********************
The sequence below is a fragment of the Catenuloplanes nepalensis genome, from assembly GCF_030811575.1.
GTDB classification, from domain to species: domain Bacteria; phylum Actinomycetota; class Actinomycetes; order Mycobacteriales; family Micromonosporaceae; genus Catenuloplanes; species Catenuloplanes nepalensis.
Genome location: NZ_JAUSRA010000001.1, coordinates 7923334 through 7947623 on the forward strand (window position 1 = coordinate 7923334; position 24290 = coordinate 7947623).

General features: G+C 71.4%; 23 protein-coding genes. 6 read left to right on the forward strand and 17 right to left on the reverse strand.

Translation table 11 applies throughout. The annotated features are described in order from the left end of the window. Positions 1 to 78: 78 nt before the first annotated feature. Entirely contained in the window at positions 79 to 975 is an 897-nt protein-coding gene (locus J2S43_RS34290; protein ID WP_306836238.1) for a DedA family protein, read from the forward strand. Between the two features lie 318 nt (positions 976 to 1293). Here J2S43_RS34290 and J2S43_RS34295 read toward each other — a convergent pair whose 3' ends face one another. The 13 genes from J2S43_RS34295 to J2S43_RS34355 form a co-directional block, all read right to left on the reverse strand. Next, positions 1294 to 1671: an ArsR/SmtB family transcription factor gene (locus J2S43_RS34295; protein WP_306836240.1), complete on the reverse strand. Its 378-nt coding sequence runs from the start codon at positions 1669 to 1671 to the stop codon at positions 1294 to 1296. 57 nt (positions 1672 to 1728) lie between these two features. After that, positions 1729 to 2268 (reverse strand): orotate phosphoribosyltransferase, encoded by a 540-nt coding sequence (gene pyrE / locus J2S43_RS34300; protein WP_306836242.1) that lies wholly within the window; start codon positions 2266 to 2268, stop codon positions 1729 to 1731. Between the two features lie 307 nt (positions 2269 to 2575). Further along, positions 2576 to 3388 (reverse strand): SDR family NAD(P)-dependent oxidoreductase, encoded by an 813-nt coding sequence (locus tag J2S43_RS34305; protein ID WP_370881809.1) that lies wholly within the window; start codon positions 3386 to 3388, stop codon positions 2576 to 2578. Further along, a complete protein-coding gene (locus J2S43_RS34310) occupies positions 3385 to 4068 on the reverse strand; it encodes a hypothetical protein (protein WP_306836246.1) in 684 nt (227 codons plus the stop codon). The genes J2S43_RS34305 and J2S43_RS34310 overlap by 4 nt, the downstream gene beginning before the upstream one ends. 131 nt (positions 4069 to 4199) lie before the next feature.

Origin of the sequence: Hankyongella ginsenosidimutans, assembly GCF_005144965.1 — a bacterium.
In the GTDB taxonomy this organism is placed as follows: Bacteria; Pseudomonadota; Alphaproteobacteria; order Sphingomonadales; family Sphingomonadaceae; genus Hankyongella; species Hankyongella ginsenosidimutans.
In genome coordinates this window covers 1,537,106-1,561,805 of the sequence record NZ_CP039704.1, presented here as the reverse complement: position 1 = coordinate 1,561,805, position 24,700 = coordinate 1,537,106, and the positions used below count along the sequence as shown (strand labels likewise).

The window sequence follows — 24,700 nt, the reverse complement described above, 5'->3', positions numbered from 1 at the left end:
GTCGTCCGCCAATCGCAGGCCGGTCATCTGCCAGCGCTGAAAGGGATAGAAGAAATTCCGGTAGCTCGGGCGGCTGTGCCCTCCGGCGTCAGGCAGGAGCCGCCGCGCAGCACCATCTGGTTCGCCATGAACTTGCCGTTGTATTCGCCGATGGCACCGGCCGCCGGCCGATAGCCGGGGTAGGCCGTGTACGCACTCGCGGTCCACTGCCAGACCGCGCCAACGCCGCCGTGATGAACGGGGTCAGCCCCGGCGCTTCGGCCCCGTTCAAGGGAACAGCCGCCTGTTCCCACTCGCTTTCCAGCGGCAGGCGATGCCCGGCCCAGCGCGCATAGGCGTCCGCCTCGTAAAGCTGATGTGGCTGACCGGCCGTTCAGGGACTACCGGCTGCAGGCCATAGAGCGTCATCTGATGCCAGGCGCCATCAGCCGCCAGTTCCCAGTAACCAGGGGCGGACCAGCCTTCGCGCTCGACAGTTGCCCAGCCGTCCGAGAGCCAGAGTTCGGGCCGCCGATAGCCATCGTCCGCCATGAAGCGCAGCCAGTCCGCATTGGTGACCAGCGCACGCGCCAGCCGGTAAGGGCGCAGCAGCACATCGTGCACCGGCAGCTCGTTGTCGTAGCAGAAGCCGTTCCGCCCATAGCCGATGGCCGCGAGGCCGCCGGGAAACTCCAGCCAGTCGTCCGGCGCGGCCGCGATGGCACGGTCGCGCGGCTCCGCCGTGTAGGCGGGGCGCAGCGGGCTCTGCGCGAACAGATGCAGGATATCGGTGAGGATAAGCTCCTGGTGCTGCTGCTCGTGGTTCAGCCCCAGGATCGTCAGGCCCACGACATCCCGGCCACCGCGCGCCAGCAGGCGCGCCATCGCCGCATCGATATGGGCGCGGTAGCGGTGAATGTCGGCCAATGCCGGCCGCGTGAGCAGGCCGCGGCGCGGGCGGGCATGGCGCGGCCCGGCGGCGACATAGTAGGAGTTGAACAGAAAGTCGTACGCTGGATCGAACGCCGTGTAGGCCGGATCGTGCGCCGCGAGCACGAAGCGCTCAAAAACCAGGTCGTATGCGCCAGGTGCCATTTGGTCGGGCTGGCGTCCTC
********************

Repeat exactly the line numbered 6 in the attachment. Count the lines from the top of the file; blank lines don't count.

Origin of the sequence: Hankyongella ginsenosidimutans, assembly GCF_005144965.1 — a bacterium.